First out from the starting blocks, of course, was the CRS-14 Dragon, which is carrying a large complement of payloads to the incumbent Expedition 55 increment of Commander Anton Shkaplerov of Russia and his crewmates Scott Tingle, Drew Feustel and Ricky Arnold of NASA, Norishige Kanai of the Japan Aerospace Exploration Agency (JAXA) and fellow Russian cosmonaut Oleg Artemyev. Current plans are for Kanai to take the lead in operating the 57.7-foot-long (17.6-meter) Canadarm2 robotic arm on Wednesday for the capture and berthing of CRS-14 at the Earth-facing (or “nadir”) port of the station’s Harmony node. Backing up Kanai in the multi-windowed cupola will be Tingle.
A multitude of science experiments will be trekked uphill aboard Dragon. These include an investigation into improving the process of antibiotic release from high-water-content “hydrogels” which can cover large wounds. Provided by Elaine Horn-Ranney of Tympanogen, Inc., the results of this study could be used to treat military combat injuries and reduce the occurrence and severity of systemic infection and inflammation by delivering antibiotics directly to the wound site. Randall German of San Diego State University has provided an experiment to understand how microgravity affects the “liquid-phase sintering” process used to produce high-performance products from metal powders. And Guy Trudel of the University of Ottawa and The Ottawa Hospital in Ontario has provided the Marrow study to explore the effects of microgravity on bone marrow, blood cells produced in marrow and their recovery after space missions.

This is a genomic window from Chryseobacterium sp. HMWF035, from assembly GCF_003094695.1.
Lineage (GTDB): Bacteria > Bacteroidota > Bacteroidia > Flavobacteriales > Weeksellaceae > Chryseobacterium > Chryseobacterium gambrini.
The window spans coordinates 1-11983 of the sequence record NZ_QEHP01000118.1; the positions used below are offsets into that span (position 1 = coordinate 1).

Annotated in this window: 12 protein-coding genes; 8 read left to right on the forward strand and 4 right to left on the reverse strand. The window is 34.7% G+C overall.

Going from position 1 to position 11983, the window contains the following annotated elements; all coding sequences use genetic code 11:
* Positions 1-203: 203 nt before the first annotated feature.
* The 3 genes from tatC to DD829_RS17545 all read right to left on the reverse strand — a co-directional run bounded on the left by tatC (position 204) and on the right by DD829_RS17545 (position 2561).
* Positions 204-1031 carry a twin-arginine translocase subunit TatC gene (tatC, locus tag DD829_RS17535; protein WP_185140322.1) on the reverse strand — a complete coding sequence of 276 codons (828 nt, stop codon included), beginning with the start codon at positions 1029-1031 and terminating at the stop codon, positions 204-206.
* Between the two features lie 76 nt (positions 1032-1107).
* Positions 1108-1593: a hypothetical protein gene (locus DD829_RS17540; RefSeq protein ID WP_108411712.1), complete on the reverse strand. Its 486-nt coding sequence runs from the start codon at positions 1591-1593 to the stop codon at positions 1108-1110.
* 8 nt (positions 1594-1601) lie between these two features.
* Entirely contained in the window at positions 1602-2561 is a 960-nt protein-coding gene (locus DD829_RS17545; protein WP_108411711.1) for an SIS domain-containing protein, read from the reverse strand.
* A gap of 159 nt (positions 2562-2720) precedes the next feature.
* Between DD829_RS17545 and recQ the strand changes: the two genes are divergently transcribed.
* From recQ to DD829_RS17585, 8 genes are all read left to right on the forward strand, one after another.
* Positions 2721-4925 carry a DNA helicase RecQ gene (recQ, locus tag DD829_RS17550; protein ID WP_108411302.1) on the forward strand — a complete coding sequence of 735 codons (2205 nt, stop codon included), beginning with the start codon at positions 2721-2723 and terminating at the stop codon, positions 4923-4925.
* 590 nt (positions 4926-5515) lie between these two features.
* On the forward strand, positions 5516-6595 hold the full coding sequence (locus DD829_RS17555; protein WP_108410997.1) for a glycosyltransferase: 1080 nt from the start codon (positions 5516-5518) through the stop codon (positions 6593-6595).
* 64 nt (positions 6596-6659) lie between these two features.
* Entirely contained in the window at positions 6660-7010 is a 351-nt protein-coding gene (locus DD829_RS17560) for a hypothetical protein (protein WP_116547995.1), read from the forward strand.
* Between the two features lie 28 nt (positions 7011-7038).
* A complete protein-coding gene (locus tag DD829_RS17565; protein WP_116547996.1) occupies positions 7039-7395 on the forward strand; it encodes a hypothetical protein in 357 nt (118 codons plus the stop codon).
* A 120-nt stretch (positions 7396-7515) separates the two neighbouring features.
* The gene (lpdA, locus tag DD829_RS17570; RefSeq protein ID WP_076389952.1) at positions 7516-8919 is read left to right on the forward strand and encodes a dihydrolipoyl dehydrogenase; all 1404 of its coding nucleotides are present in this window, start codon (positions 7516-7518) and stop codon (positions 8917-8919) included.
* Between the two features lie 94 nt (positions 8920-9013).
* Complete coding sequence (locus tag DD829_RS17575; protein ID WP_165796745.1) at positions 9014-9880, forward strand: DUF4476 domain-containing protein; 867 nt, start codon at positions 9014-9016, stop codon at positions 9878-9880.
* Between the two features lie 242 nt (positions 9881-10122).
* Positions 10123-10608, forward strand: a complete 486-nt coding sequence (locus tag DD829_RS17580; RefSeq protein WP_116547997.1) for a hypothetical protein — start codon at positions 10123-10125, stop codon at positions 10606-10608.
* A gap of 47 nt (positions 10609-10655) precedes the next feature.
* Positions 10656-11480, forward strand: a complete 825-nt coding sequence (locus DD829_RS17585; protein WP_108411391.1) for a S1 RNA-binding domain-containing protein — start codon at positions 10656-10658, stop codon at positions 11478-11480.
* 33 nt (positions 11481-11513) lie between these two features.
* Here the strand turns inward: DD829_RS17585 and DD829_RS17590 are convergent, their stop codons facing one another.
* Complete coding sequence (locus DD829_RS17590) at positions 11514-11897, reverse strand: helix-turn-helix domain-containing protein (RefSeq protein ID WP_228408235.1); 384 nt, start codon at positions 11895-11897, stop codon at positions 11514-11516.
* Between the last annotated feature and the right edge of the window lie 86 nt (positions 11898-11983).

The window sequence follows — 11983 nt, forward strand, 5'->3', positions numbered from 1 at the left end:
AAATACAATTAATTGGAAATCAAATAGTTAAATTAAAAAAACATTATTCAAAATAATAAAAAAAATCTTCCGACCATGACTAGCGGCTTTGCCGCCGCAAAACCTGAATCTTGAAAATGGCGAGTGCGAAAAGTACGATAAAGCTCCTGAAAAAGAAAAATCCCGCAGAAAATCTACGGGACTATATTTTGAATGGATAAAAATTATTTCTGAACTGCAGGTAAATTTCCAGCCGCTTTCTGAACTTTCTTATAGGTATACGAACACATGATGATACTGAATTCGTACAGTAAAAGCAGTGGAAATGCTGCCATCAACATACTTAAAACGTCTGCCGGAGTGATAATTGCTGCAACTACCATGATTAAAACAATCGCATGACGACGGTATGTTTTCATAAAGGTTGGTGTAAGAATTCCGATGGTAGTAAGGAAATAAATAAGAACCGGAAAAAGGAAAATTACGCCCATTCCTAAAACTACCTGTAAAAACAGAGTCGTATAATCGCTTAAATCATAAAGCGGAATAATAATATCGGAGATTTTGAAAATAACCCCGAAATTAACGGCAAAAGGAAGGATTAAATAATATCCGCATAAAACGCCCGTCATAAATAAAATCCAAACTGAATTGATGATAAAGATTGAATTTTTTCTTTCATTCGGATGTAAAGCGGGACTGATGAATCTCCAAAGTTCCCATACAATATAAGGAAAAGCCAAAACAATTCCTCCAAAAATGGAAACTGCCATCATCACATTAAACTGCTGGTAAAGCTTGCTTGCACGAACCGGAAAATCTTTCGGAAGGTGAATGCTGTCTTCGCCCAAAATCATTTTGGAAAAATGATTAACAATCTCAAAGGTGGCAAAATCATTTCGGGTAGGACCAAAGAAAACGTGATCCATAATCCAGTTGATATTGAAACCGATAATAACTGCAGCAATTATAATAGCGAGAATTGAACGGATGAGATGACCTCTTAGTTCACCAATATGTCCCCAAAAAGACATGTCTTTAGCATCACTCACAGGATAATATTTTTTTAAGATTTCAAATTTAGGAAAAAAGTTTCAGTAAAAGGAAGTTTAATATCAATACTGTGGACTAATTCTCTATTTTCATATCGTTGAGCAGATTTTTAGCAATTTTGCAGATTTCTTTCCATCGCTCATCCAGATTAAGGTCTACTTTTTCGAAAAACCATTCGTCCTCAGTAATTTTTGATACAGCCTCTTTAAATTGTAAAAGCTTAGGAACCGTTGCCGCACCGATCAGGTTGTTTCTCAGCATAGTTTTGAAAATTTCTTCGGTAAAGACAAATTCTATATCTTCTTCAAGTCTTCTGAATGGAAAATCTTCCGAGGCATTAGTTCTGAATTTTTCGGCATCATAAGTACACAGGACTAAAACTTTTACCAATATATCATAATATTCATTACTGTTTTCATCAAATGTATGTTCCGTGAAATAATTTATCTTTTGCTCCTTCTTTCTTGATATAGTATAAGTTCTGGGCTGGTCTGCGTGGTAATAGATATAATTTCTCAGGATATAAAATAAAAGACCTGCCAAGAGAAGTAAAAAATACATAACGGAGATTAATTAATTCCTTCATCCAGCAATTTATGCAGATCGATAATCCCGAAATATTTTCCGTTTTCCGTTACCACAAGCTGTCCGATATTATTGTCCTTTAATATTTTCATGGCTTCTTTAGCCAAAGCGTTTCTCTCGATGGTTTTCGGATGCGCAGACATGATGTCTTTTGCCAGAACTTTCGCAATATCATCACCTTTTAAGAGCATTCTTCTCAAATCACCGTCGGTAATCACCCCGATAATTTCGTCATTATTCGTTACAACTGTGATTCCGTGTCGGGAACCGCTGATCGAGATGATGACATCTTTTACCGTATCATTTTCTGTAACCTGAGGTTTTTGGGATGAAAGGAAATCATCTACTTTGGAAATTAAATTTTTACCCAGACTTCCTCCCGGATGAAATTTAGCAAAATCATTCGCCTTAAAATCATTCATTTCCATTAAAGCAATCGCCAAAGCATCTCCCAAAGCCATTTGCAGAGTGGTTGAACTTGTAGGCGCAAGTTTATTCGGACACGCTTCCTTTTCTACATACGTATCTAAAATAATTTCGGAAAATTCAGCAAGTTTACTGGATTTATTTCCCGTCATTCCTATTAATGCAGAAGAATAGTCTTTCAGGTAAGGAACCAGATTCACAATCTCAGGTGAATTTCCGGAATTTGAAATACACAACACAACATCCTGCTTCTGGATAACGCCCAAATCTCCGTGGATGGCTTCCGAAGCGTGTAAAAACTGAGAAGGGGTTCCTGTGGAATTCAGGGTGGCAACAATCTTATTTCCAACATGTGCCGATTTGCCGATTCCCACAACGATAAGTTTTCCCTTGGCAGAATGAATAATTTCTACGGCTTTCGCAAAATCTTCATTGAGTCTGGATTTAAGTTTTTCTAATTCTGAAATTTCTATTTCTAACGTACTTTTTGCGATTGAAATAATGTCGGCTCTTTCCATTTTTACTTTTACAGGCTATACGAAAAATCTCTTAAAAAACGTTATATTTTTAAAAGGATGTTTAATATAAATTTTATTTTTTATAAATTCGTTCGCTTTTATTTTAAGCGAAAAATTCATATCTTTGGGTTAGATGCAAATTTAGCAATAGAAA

The principal “external” payloads on the mission, housed in the unpressurized “trunk” of the Dragon, are Denmark’s Atmosphere-Space Interactions Monitor (ASIM) and NASA’s Materials ISS Experiment Flight Facility (MISSE-FF). These will be robotically detached from the trunk, by means of Canadarm2, and installed in their operational locations. ASIM will reside on the exterior of Europe’s Columbus lab, whilst MISSE-FF will take a perch at Site 3 on the ExPRESS Logistics Carrier (ELC)-2 on the station’s S-3 truss.
The 690-pound (314 kg) ASIM has been provided by the National Space Institute at the Technical University of Denmark and will investigate the effects of severe thunderstorms on Earth’s atmosphere and climate, as well as assisting the development of long-term and short-term climate prediction models. The instrument will examine upper atmospheric lightning events—properly known as Transient Luminous Events (TLEs) and Terrestrial Gamma-Ray Flashes (TGFs)—which occur at much higher altitude than traditional lightning and storm clouds, with a process of run-away electron discharge suggested as the key driver. From its perch on the external payloads platform of Columbus, ASIM’s day-and-night observations of the Home Planet will also quantify the effects of gravity waves on the mesosphere, study high-altitude cloud formation and determine the characteristics of thunderstorms which make them effective in the perturbation of the high-altitude atmosphere. These findings are expected to aid the development of future atmospheric models, as well as informing climate and weather predictability.